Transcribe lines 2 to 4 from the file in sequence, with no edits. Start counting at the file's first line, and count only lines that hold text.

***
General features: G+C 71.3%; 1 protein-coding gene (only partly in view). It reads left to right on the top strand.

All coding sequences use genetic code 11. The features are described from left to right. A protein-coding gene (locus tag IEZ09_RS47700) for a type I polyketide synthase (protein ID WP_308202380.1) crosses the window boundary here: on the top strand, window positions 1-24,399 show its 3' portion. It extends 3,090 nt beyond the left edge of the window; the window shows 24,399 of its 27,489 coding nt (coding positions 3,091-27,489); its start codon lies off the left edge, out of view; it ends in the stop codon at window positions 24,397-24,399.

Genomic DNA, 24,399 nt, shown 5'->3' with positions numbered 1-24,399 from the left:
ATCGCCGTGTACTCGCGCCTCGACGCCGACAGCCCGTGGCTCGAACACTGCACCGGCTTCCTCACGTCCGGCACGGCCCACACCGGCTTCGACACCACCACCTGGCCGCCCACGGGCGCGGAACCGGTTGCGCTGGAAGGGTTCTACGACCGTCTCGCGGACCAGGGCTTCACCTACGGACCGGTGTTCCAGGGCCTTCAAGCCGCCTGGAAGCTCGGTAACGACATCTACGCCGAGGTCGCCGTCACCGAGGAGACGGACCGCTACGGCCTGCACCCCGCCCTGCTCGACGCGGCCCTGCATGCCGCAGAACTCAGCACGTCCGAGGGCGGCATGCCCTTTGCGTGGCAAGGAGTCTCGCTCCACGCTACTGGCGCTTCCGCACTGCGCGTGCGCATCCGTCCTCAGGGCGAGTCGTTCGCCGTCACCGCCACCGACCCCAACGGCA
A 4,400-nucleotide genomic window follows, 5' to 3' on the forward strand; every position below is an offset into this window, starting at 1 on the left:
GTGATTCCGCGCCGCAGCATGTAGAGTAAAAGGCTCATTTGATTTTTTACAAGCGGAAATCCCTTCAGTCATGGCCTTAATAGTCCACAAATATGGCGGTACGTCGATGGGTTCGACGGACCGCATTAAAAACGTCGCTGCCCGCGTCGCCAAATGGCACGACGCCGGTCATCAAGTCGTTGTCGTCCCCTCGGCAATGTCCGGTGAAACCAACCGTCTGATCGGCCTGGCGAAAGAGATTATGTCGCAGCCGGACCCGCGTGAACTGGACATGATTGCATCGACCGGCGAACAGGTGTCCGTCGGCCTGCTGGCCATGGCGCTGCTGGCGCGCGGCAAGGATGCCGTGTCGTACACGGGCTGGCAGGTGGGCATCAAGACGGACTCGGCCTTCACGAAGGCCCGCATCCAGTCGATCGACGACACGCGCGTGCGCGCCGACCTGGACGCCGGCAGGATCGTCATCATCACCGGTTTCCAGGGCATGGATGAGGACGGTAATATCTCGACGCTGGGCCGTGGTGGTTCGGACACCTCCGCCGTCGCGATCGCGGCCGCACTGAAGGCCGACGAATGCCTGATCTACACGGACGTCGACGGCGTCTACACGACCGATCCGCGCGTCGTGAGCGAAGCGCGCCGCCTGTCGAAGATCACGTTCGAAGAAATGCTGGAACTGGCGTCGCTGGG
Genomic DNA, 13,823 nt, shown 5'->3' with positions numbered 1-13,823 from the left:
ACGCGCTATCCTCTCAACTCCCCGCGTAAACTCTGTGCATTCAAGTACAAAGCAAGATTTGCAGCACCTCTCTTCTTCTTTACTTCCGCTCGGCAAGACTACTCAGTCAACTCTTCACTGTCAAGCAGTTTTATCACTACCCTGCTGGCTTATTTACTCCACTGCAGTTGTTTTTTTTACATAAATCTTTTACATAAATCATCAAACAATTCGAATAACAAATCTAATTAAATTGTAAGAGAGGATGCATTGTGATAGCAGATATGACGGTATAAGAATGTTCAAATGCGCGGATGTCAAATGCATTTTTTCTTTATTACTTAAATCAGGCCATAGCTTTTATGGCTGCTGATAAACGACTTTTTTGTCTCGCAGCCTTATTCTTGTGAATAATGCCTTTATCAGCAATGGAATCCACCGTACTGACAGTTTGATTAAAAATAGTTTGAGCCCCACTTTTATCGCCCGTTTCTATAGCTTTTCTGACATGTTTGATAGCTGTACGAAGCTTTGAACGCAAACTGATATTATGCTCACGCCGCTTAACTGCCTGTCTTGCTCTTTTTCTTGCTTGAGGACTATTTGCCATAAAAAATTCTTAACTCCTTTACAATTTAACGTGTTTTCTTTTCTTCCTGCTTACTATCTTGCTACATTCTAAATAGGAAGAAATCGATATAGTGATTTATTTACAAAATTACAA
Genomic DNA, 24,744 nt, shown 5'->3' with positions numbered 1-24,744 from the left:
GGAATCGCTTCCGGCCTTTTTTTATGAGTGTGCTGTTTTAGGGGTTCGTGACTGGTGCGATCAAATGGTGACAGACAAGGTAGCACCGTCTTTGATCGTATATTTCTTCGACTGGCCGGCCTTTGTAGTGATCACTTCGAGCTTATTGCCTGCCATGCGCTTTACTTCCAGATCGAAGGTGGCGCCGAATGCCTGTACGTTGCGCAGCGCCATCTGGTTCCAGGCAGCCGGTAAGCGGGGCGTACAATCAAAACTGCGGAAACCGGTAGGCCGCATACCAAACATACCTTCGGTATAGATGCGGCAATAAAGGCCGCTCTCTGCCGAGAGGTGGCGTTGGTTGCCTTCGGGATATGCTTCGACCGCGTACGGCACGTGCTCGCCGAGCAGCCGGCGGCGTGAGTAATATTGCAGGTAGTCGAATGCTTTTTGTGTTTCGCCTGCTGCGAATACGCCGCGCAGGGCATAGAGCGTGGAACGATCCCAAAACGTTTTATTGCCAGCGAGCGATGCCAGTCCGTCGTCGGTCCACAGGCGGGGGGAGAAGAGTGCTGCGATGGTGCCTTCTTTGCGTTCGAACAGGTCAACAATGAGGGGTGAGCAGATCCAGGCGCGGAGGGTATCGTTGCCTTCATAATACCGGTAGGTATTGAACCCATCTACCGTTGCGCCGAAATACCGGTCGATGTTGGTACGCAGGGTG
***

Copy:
All coding sequences use genetic code 11. The features are described from left to right. A protein-coding gene (locus tag IEZ09_RS47700) for a type I polyketide synthase (protein ID WP_308202380.1) crosses the window boundary here: on the top strand, window positions 1-24,399 show its 3' portion. It extends 3,090 nt beyond the left edge of the window; the window shows 24,399 of its 27,489 coding nt (coding positions 3,091-27,489); its start codon lies off the left edge, out of view; it ends in the stop codon at window positions 24,397-24,399.

Genomic DNA, 24,399 nt, shown 5'->3' with positions numbered 1-24,399 from the left:
ATCGCCGTGTACTCGCGCCTCGACGCCGACAGCCCGTGGCTCGAACACTGCACCGGCTTCCTCACGTCCGGCACGGCCCACACCGGCTTCGACACCACCACCTGGCCGCCCACGGGCGCGGAACCGGTTGCGCTGGAAGGGTTCTACGACCGTCTCGCGGACCAGGGCTTCACCTACGGACCGGTGTTCCAGGGCCTTCAAGCCGCCTGGAAGCTCGGTAACGACATCTACGCCGAGGTCGCCGTCACCGAGGAGACGGACCGCTACGGCCTGCACCCCGCCCTGCTCGACGCGGCCCTGCATGCCGCAGAACTCAGCACGTCCGAGGGCGGCATGCCCTTTGCGTGGCAAGGAGTCTCGCTCCACGCTACTGGCGCTTCCGCACTGCGCGTGCGCATCCGTCCTCAGGGCGAGTCGTTCGCCGTCACCGCCACCGACCCCAACGGCA